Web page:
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Espro Press 8oz, 18oz & 32oz

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SKU: Espro Press
4.4 stars, based on 5 reviews

Since its invention, the French press has been celebrated around the world as one of the most accessible brewing methods. Praised for making full-bodied, aromatic coffee, its fans offer but one complaint: it fails to filter out lots of sediment. Espro has reinvented this classic device to keep all that’s good and ditch the grit.

Fines begone! The Espro Press implements two metal mesh filters to separate grounds from the brew. While an ordinary press filters with one mesh disk, Espro’s unique model adds a barrel-shaped filter to the standard apparatus. The result is a clean cup of coffee that, having been filtered by metal instead of paper, still contains aromatic oils. Take the time to enjoy, because this double-walled, vacuum-insulated stainless steel vessel will keep coffee hot for quite a while.


  • 8-ounce, 18 ounce, or 32 ounce capacity. Select size from options after selecting "Add to Cart" above.
  • Two fine mesh filters
  • Double-walled vacuum insulation
  • Stainless steel construction
  • One year no-questions-asked factory replacement warranty


With several recent innovations, Espro has made quite a splash in the world of coffee. By reinventing some classic coffee-making devices, Espro's products add a measure of class and convenience to a few of the most celebrated staples of the industry. With devices like their calibrated espresso tamper and toroid steaming pitcher, this budding Canadian company aims to "take care of the science of making coffee so that you can focus on the art". On the behalf of manual brewing fanatics, we offer a warm welcome to the latest from Espro: the Espro Press.

Verified Buyer


5 / 5 stars

Great Advice and Fantastic Products

I wasn't sure which direction to go and your recommendations where perfect and we couldn't be more pleased with the quality of your products. Great customer service. THANKS!

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Verified Buyer


5 / 5 stars

Heavy duty and produces a clean cup of coffee

The Espro produces a clean cup. I was frustrated with my cheapo french press that I purchased from Ikea, and got this as a replacement. I wanted a cup of coffee that wasn't over extracted due to sludge. I got the large Espro model and it's REALLY big, but I wanted something that would produce enough coffee for multiple people for a brunch, for instance. This is extremely heavy duty. 

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Verified Buyer


5 / 5 stars

Best French Press money can buy

The espro press may be a little pricey but it is the best french press I've ever used. One of the problems I've run into with the french press is keeping the temp up through the brew. The Espro makes this easy being made of double walled stainless steal. The ultra fine double filter also helps to remove the majority of the sludge while keeping a full body that you want from a press.

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Verified Buyer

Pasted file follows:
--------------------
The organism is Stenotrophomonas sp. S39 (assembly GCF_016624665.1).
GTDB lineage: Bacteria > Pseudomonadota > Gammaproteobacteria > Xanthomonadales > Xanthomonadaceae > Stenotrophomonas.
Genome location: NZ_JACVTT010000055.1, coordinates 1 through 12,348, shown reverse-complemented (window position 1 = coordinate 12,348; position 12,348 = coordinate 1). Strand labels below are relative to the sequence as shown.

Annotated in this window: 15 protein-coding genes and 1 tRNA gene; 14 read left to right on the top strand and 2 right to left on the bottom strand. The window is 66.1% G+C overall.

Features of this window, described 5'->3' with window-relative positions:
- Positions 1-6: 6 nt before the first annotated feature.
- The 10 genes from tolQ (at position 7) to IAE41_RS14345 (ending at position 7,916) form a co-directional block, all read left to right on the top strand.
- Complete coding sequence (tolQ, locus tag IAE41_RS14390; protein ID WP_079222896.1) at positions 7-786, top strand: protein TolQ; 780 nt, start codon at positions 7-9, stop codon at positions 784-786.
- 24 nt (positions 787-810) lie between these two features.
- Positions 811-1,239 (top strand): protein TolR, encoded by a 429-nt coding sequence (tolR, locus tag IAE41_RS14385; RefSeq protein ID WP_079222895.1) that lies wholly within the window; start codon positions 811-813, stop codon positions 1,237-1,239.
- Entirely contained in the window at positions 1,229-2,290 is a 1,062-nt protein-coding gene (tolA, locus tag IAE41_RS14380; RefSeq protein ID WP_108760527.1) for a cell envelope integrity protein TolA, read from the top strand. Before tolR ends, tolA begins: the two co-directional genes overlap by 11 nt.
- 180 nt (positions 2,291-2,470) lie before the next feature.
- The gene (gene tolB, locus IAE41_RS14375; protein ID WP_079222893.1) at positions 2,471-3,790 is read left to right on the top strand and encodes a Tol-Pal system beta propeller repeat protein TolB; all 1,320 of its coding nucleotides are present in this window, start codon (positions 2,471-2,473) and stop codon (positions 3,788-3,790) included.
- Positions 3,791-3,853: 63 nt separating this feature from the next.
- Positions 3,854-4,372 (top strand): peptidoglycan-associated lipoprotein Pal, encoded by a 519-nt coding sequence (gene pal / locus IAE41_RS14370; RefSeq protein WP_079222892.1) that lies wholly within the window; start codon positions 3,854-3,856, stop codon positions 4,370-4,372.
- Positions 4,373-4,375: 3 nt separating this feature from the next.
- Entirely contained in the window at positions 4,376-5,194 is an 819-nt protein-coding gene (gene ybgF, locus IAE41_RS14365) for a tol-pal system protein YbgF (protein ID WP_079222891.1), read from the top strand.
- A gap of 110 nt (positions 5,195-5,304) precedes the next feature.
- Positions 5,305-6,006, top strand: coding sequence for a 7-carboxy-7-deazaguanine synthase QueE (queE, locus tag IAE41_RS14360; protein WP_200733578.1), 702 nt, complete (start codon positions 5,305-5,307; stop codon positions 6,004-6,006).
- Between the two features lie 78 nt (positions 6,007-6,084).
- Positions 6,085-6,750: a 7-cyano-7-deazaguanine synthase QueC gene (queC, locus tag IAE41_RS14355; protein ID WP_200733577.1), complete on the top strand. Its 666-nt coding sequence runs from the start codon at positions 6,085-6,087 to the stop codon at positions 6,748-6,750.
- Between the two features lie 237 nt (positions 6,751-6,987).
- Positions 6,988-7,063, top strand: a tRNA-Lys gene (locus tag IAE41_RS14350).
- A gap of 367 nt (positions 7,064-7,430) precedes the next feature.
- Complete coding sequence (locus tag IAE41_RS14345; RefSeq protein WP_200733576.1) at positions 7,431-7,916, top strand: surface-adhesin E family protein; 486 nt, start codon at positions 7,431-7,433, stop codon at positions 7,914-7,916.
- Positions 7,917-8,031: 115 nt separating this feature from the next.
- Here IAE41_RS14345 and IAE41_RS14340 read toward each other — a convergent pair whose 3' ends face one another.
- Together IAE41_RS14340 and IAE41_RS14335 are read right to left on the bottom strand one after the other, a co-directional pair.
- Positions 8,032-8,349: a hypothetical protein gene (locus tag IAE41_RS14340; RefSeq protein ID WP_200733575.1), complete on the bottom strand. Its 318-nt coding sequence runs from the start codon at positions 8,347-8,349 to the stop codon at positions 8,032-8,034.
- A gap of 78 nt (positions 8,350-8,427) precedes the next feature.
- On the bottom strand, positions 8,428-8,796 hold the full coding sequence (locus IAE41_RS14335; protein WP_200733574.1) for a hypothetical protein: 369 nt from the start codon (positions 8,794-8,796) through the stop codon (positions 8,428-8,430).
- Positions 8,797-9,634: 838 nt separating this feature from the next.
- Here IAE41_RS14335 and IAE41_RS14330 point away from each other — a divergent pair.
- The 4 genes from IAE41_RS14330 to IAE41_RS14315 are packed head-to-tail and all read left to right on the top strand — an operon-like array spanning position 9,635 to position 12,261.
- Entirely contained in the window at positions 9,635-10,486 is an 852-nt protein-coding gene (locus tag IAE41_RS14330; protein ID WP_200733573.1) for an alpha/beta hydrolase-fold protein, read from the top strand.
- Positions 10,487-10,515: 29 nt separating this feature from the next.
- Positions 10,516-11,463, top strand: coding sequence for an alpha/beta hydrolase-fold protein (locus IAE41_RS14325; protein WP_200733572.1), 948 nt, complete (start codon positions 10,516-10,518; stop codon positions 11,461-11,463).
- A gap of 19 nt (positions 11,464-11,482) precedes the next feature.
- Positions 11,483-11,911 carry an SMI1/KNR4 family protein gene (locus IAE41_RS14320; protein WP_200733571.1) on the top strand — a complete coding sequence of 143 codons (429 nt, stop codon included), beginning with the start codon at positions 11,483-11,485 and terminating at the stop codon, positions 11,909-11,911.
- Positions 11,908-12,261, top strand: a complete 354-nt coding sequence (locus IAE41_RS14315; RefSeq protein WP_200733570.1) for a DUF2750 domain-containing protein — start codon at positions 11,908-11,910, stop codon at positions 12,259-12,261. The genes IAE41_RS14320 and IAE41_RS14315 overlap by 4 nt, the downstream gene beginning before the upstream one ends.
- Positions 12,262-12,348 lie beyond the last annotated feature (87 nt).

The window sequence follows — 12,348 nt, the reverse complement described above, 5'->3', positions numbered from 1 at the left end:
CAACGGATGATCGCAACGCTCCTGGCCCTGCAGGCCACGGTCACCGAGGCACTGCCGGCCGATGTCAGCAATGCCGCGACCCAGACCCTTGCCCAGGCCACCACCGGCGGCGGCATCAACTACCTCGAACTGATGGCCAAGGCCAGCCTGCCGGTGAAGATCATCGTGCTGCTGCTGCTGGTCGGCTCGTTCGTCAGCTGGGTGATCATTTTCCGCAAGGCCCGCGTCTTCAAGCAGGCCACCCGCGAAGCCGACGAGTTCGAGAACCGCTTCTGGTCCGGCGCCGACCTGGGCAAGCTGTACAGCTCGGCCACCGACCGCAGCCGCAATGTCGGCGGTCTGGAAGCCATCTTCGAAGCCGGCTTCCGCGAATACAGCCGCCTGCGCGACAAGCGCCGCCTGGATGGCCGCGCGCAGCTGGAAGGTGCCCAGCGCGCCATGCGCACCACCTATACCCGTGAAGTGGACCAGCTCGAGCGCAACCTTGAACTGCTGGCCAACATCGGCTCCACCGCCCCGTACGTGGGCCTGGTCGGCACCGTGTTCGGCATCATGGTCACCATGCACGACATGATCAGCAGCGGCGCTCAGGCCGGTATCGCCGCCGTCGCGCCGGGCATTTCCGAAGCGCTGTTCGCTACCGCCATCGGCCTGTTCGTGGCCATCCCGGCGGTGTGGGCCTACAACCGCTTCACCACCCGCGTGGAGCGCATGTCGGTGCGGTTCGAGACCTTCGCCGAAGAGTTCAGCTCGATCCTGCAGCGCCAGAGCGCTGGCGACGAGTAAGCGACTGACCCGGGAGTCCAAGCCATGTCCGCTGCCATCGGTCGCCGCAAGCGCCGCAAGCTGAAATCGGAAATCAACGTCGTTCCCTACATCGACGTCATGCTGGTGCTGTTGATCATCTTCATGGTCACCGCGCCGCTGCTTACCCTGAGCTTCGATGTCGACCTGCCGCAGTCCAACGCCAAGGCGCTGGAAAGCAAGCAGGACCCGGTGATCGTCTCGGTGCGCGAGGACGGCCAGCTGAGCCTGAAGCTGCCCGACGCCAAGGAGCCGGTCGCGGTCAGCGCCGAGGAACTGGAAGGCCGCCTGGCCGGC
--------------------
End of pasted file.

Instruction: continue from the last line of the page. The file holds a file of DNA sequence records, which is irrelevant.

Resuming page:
4 / 5 stars

Coffee Presser

I like how it holds the heat for several hours.

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Verified Buyer


3 / 5 stars

Not a leap forward

Someone put thought into this press--it's hefty, well designed, well constructed, the components articulate well, and I'm left with the impression I'll have it for years. But at $80 for an 8fl oz model, I want more than a good cup of coffee--I want a device that genuinely does better, and after about twenty test brews, I agree with the claim it makes better-than-average French press coffee. *How* it makes coffee is a different story. Both filters' micron ratings (I believe it's the same) are so small water has great difficulty passing through them without some fluid pressure--you can literally pour 100mL water into the carafe, put the filter (not basket) on, invert the carafe, and get less than 20mL out. Interestingly I found no change in retained volume with the basket on and grounds in the carafe; grounds seem to help build fluid pressure but minimally affect retained fluid volume. Retained volume is a problem because it seems to be stuck round 50mL, with silt, regardless of water volume, mass of grounds, or grind size. My dry grounds typically absorb 1.6-2.0mL water per gram, so, at a manufacturer recommended mix of 19.1g dry grounds to 314.6mL water I end up with 52.8g of mud (water plus silt, ~3/4+ is water) and 35.8g of water retained by the grounds for a volume loss of 20%, putting 222.2mL in my cup. Keep in mind ~265.6mL are available for consumption, so it's 222.2mL coffee to drink and there's still some silt in my cup, though noticably less. These results are typical of the brews I've logged data on (about twenty). Twenty percent fluid retention is huge for coffee making equipment, especially as volume scales up (recall I bought the small press). Though the press delivers its promise of low-silt coffee in a way that's more complicated than innovative, other brewing devices and methods deliver silt-free, loss-minimized coffee without the extra steps. To me this is significant because of Espro's price point, for $80 I want more than impressive construction and weak implementation of a concept. Decanting coffee pressed with a traditional wire screen also removes silt, with less drinkable coffee lost, and I am hard pressed to say the Espro's extra features make brewing French press coffee in one step more efficient than using a decanter. A larger micron filter would greatly pique my interest if Espro makes one available.

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